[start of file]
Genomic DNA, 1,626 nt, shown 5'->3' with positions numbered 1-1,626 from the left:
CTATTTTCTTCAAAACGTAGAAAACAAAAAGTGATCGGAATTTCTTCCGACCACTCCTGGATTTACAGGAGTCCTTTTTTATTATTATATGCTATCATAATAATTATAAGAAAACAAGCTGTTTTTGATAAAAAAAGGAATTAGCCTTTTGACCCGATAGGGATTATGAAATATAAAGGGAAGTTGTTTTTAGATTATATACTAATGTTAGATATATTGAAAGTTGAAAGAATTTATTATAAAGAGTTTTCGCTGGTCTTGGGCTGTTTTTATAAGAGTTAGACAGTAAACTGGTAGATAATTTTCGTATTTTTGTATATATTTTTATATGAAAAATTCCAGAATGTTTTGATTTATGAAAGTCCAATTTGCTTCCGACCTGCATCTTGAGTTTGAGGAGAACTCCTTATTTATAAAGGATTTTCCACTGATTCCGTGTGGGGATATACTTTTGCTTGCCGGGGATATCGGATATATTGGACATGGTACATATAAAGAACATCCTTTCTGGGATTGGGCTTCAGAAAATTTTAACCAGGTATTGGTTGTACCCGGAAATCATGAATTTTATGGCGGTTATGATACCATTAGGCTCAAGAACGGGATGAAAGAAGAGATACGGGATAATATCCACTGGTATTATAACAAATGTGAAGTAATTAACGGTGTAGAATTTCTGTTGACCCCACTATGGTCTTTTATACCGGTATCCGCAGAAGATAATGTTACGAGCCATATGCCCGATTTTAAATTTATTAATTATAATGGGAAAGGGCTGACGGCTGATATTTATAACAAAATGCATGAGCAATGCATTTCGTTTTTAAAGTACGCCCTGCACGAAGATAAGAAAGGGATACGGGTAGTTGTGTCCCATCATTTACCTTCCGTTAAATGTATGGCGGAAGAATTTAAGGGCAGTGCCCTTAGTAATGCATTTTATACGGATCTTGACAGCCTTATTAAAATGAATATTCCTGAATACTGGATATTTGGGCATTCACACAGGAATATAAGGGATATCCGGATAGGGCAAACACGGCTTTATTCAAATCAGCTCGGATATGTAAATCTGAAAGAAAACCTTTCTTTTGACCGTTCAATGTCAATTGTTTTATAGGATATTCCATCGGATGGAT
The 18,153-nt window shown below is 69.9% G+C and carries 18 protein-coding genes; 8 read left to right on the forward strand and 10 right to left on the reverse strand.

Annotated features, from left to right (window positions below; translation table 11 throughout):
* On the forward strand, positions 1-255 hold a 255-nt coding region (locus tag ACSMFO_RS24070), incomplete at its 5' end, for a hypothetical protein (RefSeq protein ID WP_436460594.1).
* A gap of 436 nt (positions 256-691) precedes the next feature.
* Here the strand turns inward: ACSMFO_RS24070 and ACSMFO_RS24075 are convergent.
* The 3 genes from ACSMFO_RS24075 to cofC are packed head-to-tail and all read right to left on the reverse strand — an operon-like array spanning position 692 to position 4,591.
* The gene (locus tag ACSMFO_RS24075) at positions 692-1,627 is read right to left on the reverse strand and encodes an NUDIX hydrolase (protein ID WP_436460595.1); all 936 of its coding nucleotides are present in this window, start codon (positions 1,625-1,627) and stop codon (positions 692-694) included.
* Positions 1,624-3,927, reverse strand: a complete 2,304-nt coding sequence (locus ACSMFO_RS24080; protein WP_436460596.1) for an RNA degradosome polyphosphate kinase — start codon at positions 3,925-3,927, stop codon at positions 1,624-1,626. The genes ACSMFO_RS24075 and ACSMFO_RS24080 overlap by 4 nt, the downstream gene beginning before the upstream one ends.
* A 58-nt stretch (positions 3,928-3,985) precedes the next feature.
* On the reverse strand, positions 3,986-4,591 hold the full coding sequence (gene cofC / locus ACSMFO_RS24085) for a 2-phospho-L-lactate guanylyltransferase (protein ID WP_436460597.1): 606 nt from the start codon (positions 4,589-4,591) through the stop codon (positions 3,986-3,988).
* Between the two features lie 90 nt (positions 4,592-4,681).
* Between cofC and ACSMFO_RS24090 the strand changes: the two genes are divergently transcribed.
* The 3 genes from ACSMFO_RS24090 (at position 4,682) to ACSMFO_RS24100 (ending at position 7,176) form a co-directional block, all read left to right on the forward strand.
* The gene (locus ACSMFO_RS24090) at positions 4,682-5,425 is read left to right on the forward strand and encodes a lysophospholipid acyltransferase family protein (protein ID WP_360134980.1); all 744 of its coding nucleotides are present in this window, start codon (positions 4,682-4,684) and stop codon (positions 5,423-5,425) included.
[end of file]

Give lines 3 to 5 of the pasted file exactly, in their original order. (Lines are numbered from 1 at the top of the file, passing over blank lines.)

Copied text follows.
The 18,153-nt window shown below is 69.9% G+C and carries 18 protein-coding genes; 8 read left to right on the forward strand and 10 right to left on the reverse strand.

Annotated features, from left to right (window positions below; translation table 11 throughout):
* On the forward strand, positions 1-255 hold a 255-nt coding region (locus tag ACSMFO_RS24070), incomplete at its 5' end, for a hypothetical protein (RefSeq protein ID WP_436460594.1).